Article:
August 2014
Volume 14, Issue 10
Free
Vision Sciences Society Annual Meeting Abstract  |   August 2014
Active Sampling supported Comparison of Causal Inference Models for Agency Attribution in Goal-Directed Actions
Author Affiliations
  • Tobias F Beck
    Department of Cognitive Neurology, Section for Computational Sensomotorics. University Clinics, BCCN, CIN, HIH Tuebingen
  • Dominik Endres
    Department of Cognitive Neurology, Section for Computational Sensomotorics. University Clinics, BCCN, CIN, HIH Tuebingen
  • Axel Lindner
    Department of Cognitive Neurology, University Clinics, BCCN, CIN Tuebingen
  • Martin A Giese
    Department of Cognitive Neurology, Section for Computational Sensomotorics. University Clinics, BCCN, CIN, HIH Tuebingen
Journal of Vision August 2014, Vol.14, 838. doi:10.1167/14.10.838
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      Tobias F Beck, Dominik Endres, Axel Lindner, Martin A Giese; Active Sampling supported Comparison of Causal Inference Models for Agency Attribution in Goal-Directed Actions. Journal of Vision 2014;14(10):838. doi: 10.1167/14.10.838.

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      © ARVO (1962-2015); The Authors (2016-present)

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Abstract

Perception of own actions is influenced by visual information and predictions from internal forward models [1]. Integrating these information sources depends critically on whether visual consequences are associated with one's own action (sense of agency) or with changes in the external world unrelated to the action [2] and the accuracy of integrated signals [3]. Attribution of percepts to consequences of own actions depends thus on the consistency between internally predicted and actual visual signals. However, is the attribution of agency rather a binary decision ('I did, or did not cause the visual consequences of the action' [4]), or is this process based on a more gradual attribution of the degree of agency? Both alternatives result in different behaviors of causal inference models, which we try to distinguish by model comparison. METHODS. We used a virtual-reality setup to manipulate the consistency between pointing movements and their visual consequences. We investigated the influence of this manipulation on self-action perception. We compared two Bayesian causal inference models to the experimental data, one with a binary latent agency variable [2], and one with a continuous latent agency variable [4]. Here, subject-specific regions for stimulus conditions that maximally differentiate between the two models were identified online using Active Sampling methods [6] to evaluate relative model evidences with a small number of samples. RESULTS/CONCLUSION. Both models correctly predict the data, and specifically empirical agency ratings showing high attribution of agency for small deviations between sensory and predicted feedback. Some participants show signatures of a binary internal representation of agency. In addition, relationships with other inference models [5] are discussed. [1] Wolpert et al.,Science,269,1995. [2] Körding et al.,PLoS ONE,2(9),2007. Shams&Beierholm,TiCS,14,2010. [3] Burge et al.,JVis,8(4),2008. [4] Beck et al.,Jvis,13(9),2013. [5] Marko et al.,JNPhys,108,2012. Ernst,Jvis,7(5),2007. [6] MacKay,NeuralComp,4(4),1992. Paninski,NeuralComp,17(7),2005.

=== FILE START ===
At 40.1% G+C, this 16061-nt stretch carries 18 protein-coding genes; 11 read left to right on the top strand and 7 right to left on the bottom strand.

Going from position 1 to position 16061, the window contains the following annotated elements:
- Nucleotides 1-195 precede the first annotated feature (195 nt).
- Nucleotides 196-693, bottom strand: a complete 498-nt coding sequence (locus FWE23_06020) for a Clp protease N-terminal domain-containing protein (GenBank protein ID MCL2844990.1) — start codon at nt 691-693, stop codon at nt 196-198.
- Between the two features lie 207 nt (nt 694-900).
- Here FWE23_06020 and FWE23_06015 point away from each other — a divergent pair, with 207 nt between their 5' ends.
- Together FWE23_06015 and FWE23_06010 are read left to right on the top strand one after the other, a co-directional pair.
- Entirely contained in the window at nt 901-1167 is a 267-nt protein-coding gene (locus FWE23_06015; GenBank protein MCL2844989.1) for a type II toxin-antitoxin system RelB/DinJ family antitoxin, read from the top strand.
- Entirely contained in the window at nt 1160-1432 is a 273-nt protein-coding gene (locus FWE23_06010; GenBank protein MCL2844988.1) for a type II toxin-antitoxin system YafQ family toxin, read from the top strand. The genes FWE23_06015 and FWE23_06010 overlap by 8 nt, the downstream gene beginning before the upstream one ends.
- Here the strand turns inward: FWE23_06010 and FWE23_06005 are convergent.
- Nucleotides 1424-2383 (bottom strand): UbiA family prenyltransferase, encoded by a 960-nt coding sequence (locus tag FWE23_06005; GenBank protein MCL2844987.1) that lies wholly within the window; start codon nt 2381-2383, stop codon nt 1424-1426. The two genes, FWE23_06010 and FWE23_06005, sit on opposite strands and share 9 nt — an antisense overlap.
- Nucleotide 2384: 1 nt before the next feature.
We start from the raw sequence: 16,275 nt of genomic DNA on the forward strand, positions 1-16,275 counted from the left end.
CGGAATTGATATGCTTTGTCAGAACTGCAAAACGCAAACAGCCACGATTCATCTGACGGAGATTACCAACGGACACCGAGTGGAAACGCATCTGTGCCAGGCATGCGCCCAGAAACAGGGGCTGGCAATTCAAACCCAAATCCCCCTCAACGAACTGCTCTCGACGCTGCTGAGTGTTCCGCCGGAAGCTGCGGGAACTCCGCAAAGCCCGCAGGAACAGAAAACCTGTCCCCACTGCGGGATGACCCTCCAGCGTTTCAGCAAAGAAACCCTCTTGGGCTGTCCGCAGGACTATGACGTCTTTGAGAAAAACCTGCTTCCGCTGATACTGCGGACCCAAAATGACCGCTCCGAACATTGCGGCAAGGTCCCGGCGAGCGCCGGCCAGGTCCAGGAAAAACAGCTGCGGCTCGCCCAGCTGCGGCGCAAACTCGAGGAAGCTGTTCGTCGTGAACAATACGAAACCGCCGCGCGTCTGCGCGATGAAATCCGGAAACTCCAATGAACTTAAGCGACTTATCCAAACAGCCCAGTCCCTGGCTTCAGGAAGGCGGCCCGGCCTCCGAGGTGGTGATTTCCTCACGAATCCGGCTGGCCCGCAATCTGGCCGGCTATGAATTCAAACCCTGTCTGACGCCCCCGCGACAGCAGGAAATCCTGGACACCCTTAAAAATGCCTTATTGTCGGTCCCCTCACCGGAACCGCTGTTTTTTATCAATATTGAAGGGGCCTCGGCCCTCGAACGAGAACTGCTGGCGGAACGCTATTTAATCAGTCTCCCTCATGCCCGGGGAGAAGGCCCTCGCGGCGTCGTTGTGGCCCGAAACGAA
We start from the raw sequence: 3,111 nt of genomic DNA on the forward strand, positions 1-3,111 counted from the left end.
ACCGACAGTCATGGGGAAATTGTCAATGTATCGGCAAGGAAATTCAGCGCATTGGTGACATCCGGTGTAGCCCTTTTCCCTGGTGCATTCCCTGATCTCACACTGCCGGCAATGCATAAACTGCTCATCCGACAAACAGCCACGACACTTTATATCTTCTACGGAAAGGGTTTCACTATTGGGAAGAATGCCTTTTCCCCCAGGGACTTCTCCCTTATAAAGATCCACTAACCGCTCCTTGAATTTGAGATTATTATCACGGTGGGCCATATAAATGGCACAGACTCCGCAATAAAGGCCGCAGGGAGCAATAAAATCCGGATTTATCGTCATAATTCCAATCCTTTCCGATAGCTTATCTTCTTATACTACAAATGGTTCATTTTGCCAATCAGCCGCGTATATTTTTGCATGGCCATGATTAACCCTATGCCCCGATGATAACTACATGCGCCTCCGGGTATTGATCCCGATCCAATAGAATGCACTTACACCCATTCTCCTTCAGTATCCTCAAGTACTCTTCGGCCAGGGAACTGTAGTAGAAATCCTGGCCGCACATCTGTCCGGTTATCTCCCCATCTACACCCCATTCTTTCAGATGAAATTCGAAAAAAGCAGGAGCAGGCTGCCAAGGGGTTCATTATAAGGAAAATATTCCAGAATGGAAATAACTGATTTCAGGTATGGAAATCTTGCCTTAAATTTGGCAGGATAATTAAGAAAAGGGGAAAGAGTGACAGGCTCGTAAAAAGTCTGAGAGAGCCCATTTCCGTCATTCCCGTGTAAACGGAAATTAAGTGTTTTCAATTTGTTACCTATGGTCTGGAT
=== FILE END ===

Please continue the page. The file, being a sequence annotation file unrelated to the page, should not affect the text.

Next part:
Meeting abstract presented at VSS 2014

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